US Scientist Further Questions Korean Clone Study
By Maggie Fox, Health and Science Correspondent
WASHINGTON — A U.S. stem cell expert who lent his name and credibility to South Korean cloning pioneers asked that his name be removed from their landmark scientific paper on Tuesday and questioned whether the work had been falsified.
Dr. Gerald Schatten of the University of Pittsburgh asked the journal Science to take his name off a human cloning study published by Woo Suk Hwang and colleagues at Seoul National University in May of 2005.
Hwang and colleagues made history in 2004 when they reported they had cloned the first human embryo — not to make a baby, but to derive embryonic stem cells for scientific and medical research.
In May of 2005 they reported they had cloned cells from people with diseases, to make batches of cells useful for studying those diseases. And in August they cloned the first dog, Snuppy.
The accomplishments put Hwang and South Korea at the forefront of cloning and stem cell research at a time when U.S. politics and a debate over the ethics of cloning humans are limiting efforts.
“My careful re-evaluations of published figures and tables, along with new problematic information, now casts substantial doubts about the paper’s accuracy,” Schatten said in a letter to Science, also released to Reuters.
“Over the weekend, I received allegations from someone involved with the experiments that certain elements of the report may be fabricated.”
He gave no further details.
Science said it was declining to remove Schatten’s name from the paper. “There is no method for retracting authorship,” Science said in a statement.
“As of this writing, Science is not aware of any scientists claiming that the data are fraudulent.”
But Dr. Robert Lanza of Massachusetts-based Advanced Cell Technology, who is also trying to clone human embryos, said he had doubts. “Why are the Koreans refusing to have their samples retested? This doesn’t smell right,” Lanza said in an e-mail to Reuters.
Lanza signed a letter to Science along with other cloning researchers, including the scientists who cloned Dolly the sheep in 1997, calling on Hwang to submit his work for scientific confirmation.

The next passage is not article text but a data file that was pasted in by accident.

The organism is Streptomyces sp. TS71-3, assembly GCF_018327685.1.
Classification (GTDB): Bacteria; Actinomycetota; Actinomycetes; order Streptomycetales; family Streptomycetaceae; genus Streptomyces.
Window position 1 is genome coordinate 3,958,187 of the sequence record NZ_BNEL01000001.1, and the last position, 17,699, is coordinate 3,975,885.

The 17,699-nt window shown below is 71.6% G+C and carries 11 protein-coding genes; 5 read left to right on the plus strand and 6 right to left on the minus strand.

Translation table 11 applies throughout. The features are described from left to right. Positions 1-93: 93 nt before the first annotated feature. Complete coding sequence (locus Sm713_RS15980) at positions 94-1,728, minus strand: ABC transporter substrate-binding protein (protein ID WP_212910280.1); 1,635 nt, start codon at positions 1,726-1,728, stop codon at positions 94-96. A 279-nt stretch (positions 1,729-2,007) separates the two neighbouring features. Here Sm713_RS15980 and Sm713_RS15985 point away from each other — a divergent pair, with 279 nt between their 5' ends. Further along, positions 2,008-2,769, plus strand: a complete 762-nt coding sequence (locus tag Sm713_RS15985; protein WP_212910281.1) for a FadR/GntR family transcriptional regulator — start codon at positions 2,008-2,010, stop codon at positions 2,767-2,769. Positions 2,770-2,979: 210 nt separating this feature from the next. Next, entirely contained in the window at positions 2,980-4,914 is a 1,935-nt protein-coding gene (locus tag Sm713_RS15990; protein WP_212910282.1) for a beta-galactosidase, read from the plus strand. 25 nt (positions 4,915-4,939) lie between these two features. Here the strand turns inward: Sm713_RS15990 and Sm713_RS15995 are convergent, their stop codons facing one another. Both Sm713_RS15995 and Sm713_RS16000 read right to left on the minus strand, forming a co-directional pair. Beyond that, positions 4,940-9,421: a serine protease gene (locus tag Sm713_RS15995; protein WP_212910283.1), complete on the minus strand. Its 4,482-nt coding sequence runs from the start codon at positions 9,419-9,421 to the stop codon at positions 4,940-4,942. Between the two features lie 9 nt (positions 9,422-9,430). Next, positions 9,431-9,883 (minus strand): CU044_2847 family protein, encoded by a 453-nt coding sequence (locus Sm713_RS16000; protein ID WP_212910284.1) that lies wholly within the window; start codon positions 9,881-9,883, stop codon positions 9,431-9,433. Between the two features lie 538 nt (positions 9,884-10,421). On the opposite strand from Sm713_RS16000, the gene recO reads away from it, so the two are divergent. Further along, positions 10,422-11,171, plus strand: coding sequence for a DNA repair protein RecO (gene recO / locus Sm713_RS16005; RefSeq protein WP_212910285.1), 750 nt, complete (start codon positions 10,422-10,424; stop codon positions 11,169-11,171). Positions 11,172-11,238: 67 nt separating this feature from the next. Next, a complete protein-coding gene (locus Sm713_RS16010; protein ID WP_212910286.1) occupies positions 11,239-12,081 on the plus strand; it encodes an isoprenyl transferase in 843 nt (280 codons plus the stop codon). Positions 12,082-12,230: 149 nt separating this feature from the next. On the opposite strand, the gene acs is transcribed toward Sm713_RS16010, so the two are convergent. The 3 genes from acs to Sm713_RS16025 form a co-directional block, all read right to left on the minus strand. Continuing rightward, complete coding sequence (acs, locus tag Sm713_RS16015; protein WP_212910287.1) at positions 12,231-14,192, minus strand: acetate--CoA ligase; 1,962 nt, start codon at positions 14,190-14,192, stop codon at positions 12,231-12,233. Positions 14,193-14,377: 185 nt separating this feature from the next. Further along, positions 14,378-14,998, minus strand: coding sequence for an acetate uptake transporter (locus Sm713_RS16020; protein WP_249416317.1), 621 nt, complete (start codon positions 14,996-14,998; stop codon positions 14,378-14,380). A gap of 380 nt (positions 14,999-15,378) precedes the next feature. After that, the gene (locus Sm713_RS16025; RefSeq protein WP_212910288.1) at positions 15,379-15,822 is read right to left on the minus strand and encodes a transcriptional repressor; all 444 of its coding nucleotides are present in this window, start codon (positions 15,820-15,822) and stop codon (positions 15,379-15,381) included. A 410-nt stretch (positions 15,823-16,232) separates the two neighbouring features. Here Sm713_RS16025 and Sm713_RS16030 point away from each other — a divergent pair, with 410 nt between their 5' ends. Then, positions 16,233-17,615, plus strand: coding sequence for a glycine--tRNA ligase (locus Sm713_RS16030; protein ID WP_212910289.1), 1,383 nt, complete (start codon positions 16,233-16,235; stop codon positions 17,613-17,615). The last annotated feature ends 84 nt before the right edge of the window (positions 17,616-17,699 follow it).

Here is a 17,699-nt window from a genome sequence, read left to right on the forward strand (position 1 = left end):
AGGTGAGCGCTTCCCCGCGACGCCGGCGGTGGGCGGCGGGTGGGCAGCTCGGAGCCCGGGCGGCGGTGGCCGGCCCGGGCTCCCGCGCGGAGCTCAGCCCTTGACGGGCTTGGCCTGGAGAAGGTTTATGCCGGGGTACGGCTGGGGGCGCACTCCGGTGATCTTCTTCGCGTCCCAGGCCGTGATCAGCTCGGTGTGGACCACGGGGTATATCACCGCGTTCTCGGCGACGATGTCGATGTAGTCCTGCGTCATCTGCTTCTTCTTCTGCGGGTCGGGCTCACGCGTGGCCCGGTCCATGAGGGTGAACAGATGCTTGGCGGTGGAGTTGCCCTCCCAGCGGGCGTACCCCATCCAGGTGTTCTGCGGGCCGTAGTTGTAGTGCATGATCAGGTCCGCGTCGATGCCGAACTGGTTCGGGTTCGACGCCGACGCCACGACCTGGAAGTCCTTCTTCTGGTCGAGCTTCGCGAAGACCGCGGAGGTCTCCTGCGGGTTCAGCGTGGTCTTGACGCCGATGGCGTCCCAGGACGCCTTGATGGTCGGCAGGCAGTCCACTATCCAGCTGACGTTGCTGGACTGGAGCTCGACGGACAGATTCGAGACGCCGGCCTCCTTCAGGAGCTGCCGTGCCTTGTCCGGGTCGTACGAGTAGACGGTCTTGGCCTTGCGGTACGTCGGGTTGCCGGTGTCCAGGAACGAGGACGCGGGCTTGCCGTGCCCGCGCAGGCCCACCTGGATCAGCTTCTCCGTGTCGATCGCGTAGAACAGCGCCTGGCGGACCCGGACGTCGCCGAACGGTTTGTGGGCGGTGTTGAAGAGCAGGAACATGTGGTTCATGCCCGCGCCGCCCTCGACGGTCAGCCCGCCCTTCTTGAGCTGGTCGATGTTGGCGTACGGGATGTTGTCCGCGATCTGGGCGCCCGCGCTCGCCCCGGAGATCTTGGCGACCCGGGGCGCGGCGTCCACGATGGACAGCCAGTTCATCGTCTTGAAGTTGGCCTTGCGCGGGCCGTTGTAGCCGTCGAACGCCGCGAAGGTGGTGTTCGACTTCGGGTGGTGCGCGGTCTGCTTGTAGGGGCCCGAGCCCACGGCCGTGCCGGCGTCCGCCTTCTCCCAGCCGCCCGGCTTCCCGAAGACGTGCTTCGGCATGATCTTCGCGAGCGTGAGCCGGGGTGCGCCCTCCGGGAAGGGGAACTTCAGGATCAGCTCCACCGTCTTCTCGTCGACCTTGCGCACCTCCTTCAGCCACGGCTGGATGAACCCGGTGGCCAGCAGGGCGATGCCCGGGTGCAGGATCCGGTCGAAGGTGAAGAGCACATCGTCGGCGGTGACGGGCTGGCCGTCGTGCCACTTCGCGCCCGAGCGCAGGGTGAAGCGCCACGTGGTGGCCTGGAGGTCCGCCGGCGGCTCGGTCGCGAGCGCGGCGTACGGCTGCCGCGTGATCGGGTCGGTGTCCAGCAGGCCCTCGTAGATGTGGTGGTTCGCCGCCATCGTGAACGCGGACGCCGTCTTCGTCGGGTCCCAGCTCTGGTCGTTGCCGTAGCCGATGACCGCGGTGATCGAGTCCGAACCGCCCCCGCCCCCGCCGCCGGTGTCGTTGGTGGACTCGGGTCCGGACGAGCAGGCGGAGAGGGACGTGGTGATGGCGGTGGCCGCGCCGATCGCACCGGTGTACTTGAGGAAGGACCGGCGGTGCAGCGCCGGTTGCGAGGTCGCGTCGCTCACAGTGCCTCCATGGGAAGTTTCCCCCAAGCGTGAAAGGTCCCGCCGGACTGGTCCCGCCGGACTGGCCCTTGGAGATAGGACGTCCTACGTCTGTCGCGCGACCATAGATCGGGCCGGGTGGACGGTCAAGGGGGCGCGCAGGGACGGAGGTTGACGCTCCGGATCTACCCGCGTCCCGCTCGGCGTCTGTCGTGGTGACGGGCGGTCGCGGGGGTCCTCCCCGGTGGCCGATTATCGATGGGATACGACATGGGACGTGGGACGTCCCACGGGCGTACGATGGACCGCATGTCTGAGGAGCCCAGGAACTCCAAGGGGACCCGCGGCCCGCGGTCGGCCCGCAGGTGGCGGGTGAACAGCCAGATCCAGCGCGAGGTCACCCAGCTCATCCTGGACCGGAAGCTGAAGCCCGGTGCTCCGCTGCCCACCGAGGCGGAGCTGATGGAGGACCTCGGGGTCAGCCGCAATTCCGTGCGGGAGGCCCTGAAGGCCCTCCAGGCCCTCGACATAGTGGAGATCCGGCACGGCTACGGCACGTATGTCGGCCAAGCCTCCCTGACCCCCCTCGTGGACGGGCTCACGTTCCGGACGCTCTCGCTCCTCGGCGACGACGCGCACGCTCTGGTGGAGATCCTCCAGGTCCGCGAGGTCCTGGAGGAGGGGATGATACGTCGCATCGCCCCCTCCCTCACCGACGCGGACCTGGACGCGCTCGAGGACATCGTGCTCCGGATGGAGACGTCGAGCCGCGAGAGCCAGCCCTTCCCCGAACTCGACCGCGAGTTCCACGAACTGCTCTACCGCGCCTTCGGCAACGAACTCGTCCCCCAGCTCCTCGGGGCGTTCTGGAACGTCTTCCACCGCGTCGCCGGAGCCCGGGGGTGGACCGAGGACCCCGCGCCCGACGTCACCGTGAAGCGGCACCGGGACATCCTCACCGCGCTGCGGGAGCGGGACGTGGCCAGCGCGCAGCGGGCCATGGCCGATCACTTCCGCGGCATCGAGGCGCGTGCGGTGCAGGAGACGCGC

“Accusations made in the press about the validity of the experiments published in South Korea are, in our opinion, best resolved within the scientific community,” the scientists, including Dolly cloners Ian Wilmut of Edinburgh University and Keith Campbell of Nottingham University, wrote.
DOUBTS ABOUT DOLLY
They noted that the first reports about Dolly, the first mammal cloned from an adult cell, were also questioned.
“As we (Wilmut & Campbell) confirmed the validity of our work by cooperating with an independent study, we encourage Hwang’s laboratory to cooperate with us to perform an independent test of his cell lines to determine their nuclear and mitochondrial genotype in comparison with the donors of the original cells,” the researchers wrote.
Seoul National University official Roe Jung-hye said on Monday that experts from the university would lead an investigation and conduct DNA tests on Hwang’s tailored stem cell lines.
The storm about Hwang’s work started when Schatten discovered that, contrary to published statements, two women who donated egg cells for the cloning experiment had been paid. He alerted Science and Nature, which published two studies by Hwang, and stepped down from the board of a proposed World Stem Cell hub.
Controversy built further when South Korean media questioned the veracity of Hwang’s work.
Then Hwang pointed out errors in his paper in Science, concerning duplications in tables and figures but not in data. But media again splashed the news, and Hwang ended up publicly in the hospital, looking haggard and exhausted.